Star Trek: Lower Decks Season 3 Reveals The Bizarre Future Of A Key Trek Location

This article contains spoilers for the season 3 premiere of "Star Trek: Lower Decks."

What a time to be alive as a "Star Trek" fan. Just when it seemed as if nothing could fill the gap left by the extraordinary first season of "Strange New Worlds" — one of the most universally adored installments of the franchise in recent memory — "Star Trek: Lower Decks" returns to make it all better. The animated series brings a much more lighthearted and irreverent tone to the exploration-heavy material, all while remaining quintessentially "Trek" — a balancing act that's much tougher to pull off than it might seem on the surface.

With season 3 now upon us, all the deep-cut references, bawdy humor, and some of the most lovable characters in all of "Trek" canon (looking at you, Tendi and Rutherford!) are back and better than ever. All of this is present and accounted for in the season 3 premiere alone, titled "Grounded." The season-opening storyline picks up where the season 2 cliffhanger left off, with Captain Carol Freeman (Dawnn Lewis) arrested and under investigation for the attempted destruction of the Pakled home world (named, fittingly, Pakled Planet). With the USS Cerritos impounded in Earth-orbiting drydock, Ensigns Brad Boimler (Jack Quaid), Beckett Mariner (Tawny Newsome), Samanthan Rutherford (Eugene Cordero), and D' Vana Tendi (Noël Wells) take the most reckless course of action to exonerate their captain of all charges, taking them to one notably unexpected place.

Longtime fans will need no refresher on the significance of Bozeman, Montana as the site of Earth's official first contact with Vulcans. What is surprising, however, is just how much this location has changed since the events of 1996's "Star Trek: First Contact."

Even in a utopia, nothing is sacred

After "Star Trek: First Contact" depicted the dramatic, stirring, and rather epic events of humanity's first contact with extraterrestrials — ushering our species into a new age of interstellar travel and mutual prosperity with other beings in the vast universe — leave it to "Lower Decks" to lovingly lampoon such self-serious storylines and bring such grandiosity down to its level. With our overlooked heroes on an abrupt shore leave and at odds over how exactly to proceed to save their captain, the answer to all their problems comes from Tendi, whose intentions were to do some sightseeing during their rare visit to Earth.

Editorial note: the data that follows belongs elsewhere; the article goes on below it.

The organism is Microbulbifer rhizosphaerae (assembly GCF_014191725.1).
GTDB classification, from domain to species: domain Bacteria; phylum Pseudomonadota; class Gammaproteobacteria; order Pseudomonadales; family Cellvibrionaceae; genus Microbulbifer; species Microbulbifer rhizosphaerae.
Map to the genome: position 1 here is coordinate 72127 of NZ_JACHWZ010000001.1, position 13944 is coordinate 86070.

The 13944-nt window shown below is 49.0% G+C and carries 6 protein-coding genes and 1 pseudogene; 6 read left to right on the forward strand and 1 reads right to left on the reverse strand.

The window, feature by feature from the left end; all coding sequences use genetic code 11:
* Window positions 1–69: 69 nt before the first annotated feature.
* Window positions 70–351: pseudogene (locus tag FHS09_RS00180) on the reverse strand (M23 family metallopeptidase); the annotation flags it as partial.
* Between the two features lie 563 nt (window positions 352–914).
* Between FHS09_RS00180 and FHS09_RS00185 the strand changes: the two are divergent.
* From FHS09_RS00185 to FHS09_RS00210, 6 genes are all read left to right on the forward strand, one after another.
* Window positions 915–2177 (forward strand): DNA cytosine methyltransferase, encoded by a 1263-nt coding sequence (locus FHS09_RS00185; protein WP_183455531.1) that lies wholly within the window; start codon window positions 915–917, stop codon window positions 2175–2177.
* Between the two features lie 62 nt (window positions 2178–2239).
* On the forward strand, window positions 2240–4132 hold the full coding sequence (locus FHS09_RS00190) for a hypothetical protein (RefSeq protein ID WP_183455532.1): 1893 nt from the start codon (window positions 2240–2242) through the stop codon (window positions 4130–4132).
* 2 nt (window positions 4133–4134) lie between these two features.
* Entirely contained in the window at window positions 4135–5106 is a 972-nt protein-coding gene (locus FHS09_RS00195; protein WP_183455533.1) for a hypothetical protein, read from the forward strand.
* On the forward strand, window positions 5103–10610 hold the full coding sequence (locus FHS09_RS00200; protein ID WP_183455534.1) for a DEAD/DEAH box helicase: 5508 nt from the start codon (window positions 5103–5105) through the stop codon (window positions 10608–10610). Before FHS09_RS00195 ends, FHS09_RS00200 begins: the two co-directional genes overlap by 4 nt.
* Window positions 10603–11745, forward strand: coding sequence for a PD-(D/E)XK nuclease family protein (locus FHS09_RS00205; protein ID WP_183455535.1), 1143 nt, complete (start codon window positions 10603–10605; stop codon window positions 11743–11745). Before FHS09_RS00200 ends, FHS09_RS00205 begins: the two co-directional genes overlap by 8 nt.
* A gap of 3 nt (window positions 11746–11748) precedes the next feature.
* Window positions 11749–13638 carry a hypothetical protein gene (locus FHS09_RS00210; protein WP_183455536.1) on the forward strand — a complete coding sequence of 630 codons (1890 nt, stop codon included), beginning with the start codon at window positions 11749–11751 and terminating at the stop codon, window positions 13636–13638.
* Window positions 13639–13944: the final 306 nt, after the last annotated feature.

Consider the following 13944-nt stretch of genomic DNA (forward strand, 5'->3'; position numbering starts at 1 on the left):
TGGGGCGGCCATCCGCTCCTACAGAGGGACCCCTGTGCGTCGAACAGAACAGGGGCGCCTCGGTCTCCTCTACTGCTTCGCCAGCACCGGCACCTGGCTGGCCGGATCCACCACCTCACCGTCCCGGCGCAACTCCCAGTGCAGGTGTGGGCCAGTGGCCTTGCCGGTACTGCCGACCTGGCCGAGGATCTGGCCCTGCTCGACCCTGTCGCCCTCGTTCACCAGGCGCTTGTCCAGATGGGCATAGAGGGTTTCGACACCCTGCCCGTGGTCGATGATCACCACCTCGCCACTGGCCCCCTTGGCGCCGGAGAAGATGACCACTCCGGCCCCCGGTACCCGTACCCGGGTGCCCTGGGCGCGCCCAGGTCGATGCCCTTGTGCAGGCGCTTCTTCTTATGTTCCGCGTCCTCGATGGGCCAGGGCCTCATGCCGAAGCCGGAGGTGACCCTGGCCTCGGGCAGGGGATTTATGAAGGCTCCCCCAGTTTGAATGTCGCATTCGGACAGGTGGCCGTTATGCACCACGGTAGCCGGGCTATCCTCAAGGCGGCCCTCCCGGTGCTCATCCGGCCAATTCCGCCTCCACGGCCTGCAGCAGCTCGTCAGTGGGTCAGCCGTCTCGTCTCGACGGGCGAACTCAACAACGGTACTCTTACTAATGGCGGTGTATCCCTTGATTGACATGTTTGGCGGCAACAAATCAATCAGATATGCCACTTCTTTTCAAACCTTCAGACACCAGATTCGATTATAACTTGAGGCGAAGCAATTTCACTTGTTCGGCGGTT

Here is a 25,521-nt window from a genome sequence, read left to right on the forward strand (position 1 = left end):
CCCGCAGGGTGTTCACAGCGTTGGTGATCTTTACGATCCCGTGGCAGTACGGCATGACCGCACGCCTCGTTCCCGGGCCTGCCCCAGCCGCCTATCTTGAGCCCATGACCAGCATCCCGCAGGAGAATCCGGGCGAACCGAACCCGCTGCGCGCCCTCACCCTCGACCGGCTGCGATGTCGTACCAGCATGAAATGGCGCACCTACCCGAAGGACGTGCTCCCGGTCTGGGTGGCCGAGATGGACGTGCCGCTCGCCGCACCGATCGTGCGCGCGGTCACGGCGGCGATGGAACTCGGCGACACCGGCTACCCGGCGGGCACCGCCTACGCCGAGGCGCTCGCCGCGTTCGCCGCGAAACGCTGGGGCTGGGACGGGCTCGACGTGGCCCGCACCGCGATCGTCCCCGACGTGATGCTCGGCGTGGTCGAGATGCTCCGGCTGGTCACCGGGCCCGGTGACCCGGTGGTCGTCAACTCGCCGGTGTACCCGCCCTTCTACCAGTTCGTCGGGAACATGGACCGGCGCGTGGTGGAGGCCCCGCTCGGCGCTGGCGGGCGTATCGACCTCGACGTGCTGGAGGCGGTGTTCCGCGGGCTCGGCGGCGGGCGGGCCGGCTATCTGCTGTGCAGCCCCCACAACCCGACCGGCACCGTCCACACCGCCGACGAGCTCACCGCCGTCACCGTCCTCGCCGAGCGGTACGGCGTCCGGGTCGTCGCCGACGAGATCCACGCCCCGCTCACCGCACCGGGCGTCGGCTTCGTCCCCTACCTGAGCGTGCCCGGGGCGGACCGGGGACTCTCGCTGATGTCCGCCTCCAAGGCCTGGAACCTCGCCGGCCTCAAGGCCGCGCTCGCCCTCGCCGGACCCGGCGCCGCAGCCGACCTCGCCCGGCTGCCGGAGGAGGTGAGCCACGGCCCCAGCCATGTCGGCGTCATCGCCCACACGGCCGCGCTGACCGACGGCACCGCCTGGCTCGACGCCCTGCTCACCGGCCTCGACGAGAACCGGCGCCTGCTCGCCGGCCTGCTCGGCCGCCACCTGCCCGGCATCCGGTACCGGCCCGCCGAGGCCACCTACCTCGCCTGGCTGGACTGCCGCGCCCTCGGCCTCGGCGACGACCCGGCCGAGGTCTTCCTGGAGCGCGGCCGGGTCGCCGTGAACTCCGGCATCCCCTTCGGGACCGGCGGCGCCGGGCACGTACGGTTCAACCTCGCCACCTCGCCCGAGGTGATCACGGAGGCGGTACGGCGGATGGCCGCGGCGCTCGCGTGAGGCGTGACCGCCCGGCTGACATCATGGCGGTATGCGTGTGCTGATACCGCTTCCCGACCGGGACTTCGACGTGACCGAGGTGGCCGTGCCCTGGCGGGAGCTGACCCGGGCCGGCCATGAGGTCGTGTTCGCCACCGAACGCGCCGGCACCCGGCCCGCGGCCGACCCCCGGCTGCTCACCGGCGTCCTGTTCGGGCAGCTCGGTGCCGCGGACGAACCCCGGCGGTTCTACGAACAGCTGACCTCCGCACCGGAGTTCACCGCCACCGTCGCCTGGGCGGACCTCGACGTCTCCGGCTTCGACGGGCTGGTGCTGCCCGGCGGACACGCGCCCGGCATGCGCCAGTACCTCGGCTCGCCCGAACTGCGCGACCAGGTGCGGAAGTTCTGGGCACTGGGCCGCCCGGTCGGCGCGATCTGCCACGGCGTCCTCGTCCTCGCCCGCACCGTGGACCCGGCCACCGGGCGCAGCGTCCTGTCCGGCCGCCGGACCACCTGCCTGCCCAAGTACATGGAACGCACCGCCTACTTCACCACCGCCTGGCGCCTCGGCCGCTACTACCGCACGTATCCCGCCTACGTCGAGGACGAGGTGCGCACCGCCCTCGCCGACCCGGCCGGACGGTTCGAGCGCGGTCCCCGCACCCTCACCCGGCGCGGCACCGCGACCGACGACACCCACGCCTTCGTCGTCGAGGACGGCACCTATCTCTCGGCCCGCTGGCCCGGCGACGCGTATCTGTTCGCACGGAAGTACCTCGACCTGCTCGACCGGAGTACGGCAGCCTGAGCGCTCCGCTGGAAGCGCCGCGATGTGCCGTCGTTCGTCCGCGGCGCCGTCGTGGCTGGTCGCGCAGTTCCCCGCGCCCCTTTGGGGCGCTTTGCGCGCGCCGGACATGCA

At the top of her list? The otherwise mundane locale of historic Bozeman, which has since been turned into the place to be for space nerds across the globe. In a dramatic departure from prior depictions, "Lower Decks" reinterprets the site of first contact hundreds of years later as a hilariously tacky and wildly exploited tourist destination complete with "reenactors," a magnificent statue built in pioneer Zefram Cochrane's (James Cromwall) honor (paying off what a time-traveling Geordi La Forge once told him about his future), and even a musical arrangement echoing the sweeping score of "First Contact."

While it's been established in canon that the site of Cochrane's launch of humanity's first warp-capable engine (an important prerequisite before any member of the Federation reveals itself to a new species) has been preserved as an historical monument to one of the human race's greatest collective achievements, it's safe to say that viewers didn't quite expect the full extent of what this "Lower Decks" premiere unleashed.

All the old familiar places

Of the many, many Easter eggs and references that fans will no doubt notice during this portion of the "Lower Decks" season 3 premiere, chief among them has to be the return (in a voice role, at least) of James Cromwell as Cochrane — although, this time, as a hologram spouting out theme park clichés like "Make a first contact ... with fun!" or piloting the "Ride the Phoenix" attraction. Meanwhile, his rundown bar (and jukebox!) that hosted the "Next Generation" characters during "Star Trek: First Contact" has been restored to all its former, ah, "glory," the Vulcan's distinctive spacecraft used to initiate first contact has been turned into a glorified playground, and, most importantly, Cochrane's legendary ship, the Phoenix, now functions as a theme park ride that brings adventurers into orbit ... which is exactly where our "Lower Decks" crew needs to go in order to reconvene with the Cerritos and hopefully find the evidence needed to save Captain Freeman.

As a frequent stand-in for audiences, it makes perfect sense that Tendi sets herself apart as the most wide-eyed and passionate fan of the world-famous locale, though even her crewmembers (okay, maybe not Mariner) seem awed by the opportunity to stand on such meaningful ground. Luckily, the notion of these new additions to "Trek" lore crossing paths with some of the most famous moments in the entire franchise remains just as much of a treat for them as it is for us.

"Star Trek: Lower Decks" is finally back, boldly going where no one has gone before ... and, sometimes, where others have gone.